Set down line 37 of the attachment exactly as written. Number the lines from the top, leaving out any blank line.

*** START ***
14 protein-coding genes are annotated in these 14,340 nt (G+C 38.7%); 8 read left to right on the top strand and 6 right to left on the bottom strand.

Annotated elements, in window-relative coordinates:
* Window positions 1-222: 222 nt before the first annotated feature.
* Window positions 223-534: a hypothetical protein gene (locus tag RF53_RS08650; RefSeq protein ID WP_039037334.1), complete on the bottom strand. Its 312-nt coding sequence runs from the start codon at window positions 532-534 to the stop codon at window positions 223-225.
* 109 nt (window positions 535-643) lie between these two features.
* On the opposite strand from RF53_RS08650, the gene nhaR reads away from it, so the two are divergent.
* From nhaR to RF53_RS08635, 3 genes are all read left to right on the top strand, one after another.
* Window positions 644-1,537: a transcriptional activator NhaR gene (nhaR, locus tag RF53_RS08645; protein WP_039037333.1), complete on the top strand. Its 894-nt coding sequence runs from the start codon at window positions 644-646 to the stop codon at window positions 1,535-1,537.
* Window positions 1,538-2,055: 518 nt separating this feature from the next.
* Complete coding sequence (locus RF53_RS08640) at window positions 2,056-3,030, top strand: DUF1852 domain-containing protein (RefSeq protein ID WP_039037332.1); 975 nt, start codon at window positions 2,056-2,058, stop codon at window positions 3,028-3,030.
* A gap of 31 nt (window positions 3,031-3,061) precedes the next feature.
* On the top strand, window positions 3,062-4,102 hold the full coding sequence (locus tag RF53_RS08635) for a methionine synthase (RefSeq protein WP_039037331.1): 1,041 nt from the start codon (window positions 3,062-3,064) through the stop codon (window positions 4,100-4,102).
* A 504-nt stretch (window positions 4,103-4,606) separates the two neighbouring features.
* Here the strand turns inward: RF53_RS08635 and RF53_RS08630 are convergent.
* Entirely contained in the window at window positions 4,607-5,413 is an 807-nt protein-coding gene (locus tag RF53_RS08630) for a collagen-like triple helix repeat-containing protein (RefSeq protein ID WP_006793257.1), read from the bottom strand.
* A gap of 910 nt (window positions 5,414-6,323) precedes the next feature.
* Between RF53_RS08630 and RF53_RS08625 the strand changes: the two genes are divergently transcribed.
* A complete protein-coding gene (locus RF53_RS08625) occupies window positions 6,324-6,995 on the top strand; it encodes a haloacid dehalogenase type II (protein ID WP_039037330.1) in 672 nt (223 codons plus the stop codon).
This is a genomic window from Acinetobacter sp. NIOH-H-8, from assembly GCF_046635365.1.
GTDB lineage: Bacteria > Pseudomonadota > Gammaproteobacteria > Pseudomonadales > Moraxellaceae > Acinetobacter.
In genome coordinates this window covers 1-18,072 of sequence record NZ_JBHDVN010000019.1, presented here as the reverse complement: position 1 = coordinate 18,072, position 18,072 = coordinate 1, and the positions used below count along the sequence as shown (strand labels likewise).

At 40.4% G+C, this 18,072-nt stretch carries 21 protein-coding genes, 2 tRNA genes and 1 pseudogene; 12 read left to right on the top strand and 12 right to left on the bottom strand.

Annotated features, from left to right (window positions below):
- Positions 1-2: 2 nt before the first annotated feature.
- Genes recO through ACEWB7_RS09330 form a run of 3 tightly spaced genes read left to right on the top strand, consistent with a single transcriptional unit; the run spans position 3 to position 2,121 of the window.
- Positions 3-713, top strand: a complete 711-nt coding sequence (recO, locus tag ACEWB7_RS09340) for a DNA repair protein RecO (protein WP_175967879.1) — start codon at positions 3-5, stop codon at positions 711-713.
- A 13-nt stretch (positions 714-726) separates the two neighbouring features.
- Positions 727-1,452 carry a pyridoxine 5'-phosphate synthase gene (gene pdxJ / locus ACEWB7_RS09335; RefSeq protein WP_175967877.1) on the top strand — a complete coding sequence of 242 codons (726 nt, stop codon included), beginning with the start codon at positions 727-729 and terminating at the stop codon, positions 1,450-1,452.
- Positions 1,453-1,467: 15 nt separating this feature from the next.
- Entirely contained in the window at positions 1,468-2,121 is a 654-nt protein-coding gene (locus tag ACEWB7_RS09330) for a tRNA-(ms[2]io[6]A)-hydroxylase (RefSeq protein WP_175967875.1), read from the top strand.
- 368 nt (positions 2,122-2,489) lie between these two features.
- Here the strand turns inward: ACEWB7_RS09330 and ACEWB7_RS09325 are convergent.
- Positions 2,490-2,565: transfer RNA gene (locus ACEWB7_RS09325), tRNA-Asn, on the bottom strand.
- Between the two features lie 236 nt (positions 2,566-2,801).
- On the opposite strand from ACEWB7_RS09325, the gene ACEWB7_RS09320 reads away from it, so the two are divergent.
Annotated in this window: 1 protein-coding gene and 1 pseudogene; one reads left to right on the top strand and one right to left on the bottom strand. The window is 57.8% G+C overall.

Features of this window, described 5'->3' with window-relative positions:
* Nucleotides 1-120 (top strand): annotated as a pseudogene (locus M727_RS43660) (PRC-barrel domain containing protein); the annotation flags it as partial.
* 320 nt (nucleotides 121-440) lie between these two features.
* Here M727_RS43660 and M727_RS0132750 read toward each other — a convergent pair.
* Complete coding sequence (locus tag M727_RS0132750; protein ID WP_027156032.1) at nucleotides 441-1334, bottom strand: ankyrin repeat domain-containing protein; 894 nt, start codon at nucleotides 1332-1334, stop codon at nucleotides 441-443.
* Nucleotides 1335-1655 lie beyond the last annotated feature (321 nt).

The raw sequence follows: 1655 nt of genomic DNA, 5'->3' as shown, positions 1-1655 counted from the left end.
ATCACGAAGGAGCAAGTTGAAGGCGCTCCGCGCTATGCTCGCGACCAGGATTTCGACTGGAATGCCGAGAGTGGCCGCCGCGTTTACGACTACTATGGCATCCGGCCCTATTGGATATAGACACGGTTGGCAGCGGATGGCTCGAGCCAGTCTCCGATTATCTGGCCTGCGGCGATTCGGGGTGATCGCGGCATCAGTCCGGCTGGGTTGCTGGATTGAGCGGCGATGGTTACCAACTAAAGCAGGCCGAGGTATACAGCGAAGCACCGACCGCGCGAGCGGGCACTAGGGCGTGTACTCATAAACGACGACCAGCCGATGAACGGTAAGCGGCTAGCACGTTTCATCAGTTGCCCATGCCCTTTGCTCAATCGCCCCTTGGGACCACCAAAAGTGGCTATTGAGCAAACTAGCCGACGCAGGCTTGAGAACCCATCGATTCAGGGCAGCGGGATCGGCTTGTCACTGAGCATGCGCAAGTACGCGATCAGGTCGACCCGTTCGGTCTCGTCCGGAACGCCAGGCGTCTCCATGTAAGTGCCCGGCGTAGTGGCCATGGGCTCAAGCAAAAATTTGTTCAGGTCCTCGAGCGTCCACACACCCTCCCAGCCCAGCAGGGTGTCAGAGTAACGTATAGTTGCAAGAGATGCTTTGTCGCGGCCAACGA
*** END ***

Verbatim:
Features of this window, described 5'->3' with window-relative positions: